what are hash tables and how do they work?

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As we saw with binary search, certain ageless data structures such as a binary search tree can help improve the efficiency of searches. From linear search to binary search, we improved our search efficiency from O(n) to O(logn) beautifully. We now present a new data structure, called a hash table, that will increase our efficiency to O(1), or constant time.

In computer science, a hash table, or a hash map, is a data structure that associates keys with values. The primary operation it supports efficiently is a lookup: given a key (e.g. a person’s name), find the corresponding value (e.g. that person’s telephone number). It works by transforming the key using a hash function into a hash, a number that is used to index into an array to locate the desired location (”bucket”) where the values should be.

Hash tables are often used to implement associative arrays, sets and caches. Like arrays, hash tables provide constant-time O(1) lookup on average, regardless of the number of items in the table. (O(1) means that it takes a constant amount of time independent of the number of items involved.) However, the rare worst-case lookup time can be as bad as O(n). Compared to other associative array data structures, hash tables are most useful when large numbers of records are to be stored, especially if the size of the data set can be predicted.

hash

Hash tables may be used as in-memory data structures. Hash tables may also be adopted for use with persistent data structures; database indexes sometimes use disk-based data structures based on hash tables, although balanced trees are more popular.

//this program creates a hash table as a set of linked lists
// here 10 pointers are used to address 10 linked lists which form a hash tablw
#include
#include

int main()
{
int i,k,num;
struct node
{
int n;
struct node* next;
};

struct node *temp,*p1,*AOP[10];

for(i=0;i<10;i++)
AOP[i]= NULL;
for( i=0;i<20;i++)
{
scanf(“%d”, &num);
k=num%10;
p1=( struct node*) malloc ( sizeof(struct node));

p1->n=num;
p1->next=NULL;

if(AOP[k]==NULL)
AOP[k]=p1;
else
{
p1->next=AOP[k];
AOP[k]=p1;
}
}

for(i=0;i<10;i++)
{
temp=AOP[i];
printf(“List number   %d :”, i);
while(temp!=NULL)
{
printf(“%5d”,temp->n);
temp=temp->next;
}
printf(“\n“);
}
}

11 thoughts on “what are hash tables and how do they work?

  1. espinchi March 8, 2007 at 3:43 am

    good explanation 🙂

  2. liberty March 16, 2007 at 3:45 am

    Clear and practical explanation. Thanks.

  3. David April 13, 2007 at 3:45 am

    You use scanf for an integer and don’t check it’s return? What if I enter ‘z’?? And you’re teaching?

  4. Chris April 14, 2007 at 3:45 am

    Go easy, David-programming-god. He is teaching about hash tables, not about robust programming. Don’t try to search off-topic errors just to sound intelligent, and appreciate the good explanation as we others do.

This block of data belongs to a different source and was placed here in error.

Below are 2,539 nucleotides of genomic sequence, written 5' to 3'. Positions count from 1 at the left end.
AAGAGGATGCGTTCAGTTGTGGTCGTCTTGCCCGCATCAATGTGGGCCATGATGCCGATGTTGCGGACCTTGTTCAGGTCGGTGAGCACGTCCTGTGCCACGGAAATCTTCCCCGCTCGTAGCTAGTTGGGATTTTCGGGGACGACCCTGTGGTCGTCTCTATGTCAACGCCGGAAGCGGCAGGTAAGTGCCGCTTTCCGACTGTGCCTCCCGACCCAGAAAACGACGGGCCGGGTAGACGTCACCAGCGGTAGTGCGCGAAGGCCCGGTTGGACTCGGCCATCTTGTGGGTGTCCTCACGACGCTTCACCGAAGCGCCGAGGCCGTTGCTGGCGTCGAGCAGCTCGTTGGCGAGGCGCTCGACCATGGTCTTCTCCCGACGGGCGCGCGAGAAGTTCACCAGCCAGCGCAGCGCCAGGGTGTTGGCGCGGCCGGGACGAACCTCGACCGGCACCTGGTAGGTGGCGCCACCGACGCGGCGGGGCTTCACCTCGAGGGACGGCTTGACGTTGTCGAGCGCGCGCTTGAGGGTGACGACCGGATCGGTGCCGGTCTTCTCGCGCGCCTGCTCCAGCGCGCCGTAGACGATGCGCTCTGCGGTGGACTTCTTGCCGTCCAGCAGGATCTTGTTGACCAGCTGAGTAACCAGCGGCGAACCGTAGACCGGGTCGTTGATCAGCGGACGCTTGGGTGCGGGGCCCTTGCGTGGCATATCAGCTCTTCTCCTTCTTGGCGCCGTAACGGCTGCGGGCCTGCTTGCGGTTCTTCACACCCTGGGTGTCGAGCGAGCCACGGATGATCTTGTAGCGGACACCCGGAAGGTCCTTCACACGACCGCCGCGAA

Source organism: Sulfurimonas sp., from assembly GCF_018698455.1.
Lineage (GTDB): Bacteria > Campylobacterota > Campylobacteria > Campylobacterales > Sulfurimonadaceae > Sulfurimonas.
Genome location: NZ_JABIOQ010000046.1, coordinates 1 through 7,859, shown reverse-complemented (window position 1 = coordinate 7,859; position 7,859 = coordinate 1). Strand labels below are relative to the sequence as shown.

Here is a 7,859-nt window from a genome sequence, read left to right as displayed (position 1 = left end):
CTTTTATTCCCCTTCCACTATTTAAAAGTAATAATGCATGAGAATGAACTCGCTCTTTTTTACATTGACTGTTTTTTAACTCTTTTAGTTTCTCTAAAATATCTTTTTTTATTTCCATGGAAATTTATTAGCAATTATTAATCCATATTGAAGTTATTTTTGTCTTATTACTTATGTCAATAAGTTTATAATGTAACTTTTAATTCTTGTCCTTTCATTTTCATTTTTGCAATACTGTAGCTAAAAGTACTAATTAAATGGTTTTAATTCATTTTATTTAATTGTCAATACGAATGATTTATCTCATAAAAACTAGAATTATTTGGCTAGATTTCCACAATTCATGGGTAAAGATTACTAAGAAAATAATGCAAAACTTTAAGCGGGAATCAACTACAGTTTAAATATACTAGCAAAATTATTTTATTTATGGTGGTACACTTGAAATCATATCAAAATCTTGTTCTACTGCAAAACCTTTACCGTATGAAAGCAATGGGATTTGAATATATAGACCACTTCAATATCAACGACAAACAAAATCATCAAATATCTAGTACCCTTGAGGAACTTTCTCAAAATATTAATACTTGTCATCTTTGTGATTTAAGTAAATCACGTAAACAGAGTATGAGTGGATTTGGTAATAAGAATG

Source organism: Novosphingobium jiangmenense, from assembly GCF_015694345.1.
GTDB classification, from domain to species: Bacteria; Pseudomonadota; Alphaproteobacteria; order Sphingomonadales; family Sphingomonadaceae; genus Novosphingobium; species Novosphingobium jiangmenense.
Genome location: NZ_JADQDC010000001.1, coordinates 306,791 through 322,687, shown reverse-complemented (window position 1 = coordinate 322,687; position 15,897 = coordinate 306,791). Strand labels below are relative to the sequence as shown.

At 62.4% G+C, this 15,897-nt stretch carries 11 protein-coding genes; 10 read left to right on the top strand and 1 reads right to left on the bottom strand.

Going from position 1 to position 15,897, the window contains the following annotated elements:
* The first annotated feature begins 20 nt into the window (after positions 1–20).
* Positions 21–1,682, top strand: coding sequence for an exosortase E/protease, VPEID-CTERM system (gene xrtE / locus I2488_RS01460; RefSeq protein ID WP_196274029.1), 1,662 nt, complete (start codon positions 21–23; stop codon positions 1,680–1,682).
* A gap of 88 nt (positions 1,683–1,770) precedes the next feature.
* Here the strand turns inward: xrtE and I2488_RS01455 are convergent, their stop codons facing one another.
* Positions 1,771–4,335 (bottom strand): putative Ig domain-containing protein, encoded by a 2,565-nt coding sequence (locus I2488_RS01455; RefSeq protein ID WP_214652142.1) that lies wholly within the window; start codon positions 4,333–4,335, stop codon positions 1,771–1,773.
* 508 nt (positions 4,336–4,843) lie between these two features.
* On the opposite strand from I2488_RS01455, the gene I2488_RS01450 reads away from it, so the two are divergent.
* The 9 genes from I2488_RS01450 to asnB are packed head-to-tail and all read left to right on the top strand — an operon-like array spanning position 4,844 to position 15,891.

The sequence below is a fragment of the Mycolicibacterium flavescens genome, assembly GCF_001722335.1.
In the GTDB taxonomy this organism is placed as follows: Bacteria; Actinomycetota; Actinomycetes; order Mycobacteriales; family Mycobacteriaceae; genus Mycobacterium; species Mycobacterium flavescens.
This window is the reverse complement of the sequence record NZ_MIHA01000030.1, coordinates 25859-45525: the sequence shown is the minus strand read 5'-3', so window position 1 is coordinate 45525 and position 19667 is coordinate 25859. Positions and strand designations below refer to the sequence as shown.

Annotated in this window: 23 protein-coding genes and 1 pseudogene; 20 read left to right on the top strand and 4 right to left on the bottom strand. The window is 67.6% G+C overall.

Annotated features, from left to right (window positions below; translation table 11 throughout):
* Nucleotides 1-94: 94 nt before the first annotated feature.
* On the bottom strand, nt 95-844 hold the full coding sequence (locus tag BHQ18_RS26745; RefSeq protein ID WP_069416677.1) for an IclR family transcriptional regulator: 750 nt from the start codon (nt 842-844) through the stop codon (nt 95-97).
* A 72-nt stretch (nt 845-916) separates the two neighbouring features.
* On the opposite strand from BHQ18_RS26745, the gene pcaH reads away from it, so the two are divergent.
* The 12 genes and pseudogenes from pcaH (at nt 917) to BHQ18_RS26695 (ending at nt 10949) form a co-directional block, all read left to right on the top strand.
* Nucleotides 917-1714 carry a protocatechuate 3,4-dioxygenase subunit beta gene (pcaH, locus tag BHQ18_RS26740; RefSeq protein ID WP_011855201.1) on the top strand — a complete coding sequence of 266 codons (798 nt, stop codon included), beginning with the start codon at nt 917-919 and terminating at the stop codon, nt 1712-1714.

Nice site indeed!
    Chris

  5. buggsy April 15, 2007 at 3:46 am

    Hey David,

    You misspelled the possessive its. And you’re critiquing?

  6. Danno April 15, 2007 at 3:46 am

    Hallo, This is a rather nice blog, I do believe I’ll subscribe. But could you consider fixing the formatting in the code samples? In Firefox on OS X the indentation is lost and makes the programs rather hard to read.

  7. Kaell April 16, 2007 at 3:46 am

    Same issue on formatting with firefox and IE on winXP. But great info content.

  8. James April 26, 2007 at 3:47 am

    Good explanation. However, I think that it either needs expanding or another article to supplement it. I think there should be some mention of the hash function itself and how to create a good hash function if the key is not a simple integer. I also think there needs to be mention of expanding the array when it becomes full.

  9. Ross May 1, 2007 at 3:47 am

    The article was nice, but it didn’t actually explain how to add an item to the table. Also, as James said, you do need to go more in depth in how to actually use a hash table.

    Actually, this article sounded more like it was an explanation of a lookup table, not a hash table.

  10. Ralph May 9, 2007 at 3:48 am

    Just stumbled upon your website with wonderful explanations of data-structures, algorithms and more. I just want to say this is great stuff and it really helps people like me which don’t come from a traditional programming background.

    I’m currently trying to understand O-notation to the fullest and I’m finally coming around understanding what the functions represent. One thing you can help out here is with an explanation of O-notation and how you can derive to a specific Order based on given code.

    Many books/websites will say that a Hashtable is O(1) or a Binary is O(logn) but they don’t show you how to arrive to that conclusion. The reason I think this is important is because when we write our own algorithms we’ll need a way to find the Order on average-case running time. Doing this for an algorithm I can write is not always easy to know how to do.

    I know there are methods for calculating algorithm complexity by counting the operations by hand. After, we discard the constants that are lowest and other factors eventually just ending up with the Order itself. This process is what eludes me currently and this is something you can help with I would think.

    Another good article could be on Bitwise manipulation. I love reading about that stuff as well.

    Take care!,

    -Ralph

  11. David May 13, 2007 at 3:48 am

    A person who uses scanf without checking the return, in even a trivial example, is either uniformed or a schlock. Further, the example is virtually meatless in regard to hash tables.

Comments are closed.